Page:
CMS–Winning the Installation Game
Discipline, flexibility, planning, responsibility—key ingredients to successfully implementing computer management systems.
BY MARIE RANOIA ALONSO
The installation of a computer management system is not purely an academic process—it is an arduous, yet ultimately beneficial, production process that must be initiated, controlled and completed without impeding the regular, day-to-day business tasks of any commercial printing operation.
Easier said than done. In a perfect world, implementing new software solutions for estimating, electronic job ticketing, job costing, job invoicing, inventory tracking—essentially every administrative data collection component of a print production cycle—would be as easy as sticking a disk into a CD drive and executing a few, effortless mouse clicks.
In actuality, as many commercial printers are already painfully aware, the process of installing a computer management system—whether for a $2 million or $20 million commercial printing operation—is a delicate undertaking.
The best way for any commercial printer to approach such a daunting task is to face it with open communication. Trust the computer management system supplier, depend on them for advice and direction, share with them your infrastructure concerns, brief them on your personnel’s technological aptitude; but, by all means, do not relinquish complete responsibility of the installation process to your supplier.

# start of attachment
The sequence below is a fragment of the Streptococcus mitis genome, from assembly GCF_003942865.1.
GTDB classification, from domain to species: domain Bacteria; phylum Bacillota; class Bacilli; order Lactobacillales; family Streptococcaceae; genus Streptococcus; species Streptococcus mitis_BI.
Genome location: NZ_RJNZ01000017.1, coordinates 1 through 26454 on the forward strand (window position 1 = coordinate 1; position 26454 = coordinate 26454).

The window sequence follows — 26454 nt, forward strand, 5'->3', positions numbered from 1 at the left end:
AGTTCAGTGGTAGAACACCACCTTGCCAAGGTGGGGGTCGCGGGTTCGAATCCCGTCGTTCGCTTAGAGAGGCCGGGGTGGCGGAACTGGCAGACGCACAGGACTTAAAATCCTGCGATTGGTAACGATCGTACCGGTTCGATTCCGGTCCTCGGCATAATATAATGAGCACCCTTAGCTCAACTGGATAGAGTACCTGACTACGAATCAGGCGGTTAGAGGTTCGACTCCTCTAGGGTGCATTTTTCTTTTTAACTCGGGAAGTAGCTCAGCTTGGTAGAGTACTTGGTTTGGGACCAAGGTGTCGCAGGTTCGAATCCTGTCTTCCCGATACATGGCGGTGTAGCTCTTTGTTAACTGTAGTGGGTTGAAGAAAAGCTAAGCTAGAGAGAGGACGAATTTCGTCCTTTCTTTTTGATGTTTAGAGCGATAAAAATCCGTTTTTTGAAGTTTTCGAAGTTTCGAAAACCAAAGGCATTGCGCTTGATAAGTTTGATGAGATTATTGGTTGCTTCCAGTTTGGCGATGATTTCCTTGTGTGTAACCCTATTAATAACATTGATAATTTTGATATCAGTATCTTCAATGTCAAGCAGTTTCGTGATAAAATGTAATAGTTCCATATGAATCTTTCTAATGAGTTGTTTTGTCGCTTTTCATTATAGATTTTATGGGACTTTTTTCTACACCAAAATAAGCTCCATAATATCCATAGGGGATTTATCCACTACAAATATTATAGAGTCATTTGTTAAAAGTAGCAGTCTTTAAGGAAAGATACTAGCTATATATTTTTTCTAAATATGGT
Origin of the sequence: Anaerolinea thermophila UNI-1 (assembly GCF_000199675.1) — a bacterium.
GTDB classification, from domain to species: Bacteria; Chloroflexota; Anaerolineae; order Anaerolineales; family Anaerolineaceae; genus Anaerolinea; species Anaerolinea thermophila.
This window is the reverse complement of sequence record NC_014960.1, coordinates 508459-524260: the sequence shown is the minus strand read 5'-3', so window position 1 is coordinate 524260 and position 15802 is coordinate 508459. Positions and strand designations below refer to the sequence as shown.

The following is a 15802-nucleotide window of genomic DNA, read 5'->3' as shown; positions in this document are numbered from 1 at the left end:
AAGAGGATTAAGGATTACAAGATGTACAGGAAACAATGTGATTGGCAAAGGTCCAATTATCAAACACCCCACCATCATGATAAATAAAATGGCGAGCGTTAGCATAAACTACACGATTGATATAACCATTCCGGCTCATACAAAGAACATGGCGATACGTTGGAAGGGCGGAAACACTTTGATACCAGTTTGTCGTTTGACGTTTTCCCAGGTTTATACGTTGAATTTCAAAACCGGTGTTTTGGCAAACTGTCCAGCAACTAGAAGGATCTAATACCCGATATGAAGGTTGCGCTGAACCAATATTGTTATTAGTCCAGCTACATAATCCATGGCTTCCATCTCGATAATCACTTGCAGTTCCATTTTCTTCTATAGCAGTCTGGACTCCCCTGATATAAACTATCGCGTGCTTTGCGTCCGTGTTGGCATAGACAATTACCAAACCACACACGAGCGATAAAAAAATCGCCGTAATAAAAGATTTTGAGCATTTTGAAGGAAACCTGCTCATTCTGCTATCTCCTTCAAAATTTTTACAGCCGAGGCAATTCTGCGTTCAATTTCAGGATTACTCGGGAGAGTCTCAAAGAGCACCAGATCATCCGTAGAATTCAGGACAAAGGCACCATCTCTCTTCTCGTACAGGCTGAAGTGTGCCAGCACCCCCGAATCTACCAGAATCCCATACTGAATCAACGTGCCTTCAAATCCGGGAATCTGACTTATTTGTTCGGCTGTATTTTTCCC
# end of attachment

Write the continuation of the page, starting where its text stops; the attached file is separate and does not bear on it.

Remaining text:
Business as Usual
In short: Stay in charge. So advises Paul Grieco, president of Printers Software Inc., which specializes in computer management system installations at commercial printing shops ranging from 10 to 200-plus employees in size.
“Installing a computer management system at any commercial printing site should not interrupt the day-to-day print production and administrative operations of that site,” Grieco advises. “The installation process must be managed intelligently by the supplier and the printer, and not be a disruptive chore attacked in a one-day, or even one-week, period.”
For many small- to mid-size commercial printing operations, a successful implementation includes two important ingredients, according to Grieco. “First, the software to be implemented must be designed to be self-installed. It must be easy to use, easy to understand. Second, the commercial printing operation itself must be a disciplined environment, comprised of people willing to take responsibility for their own successful installation.”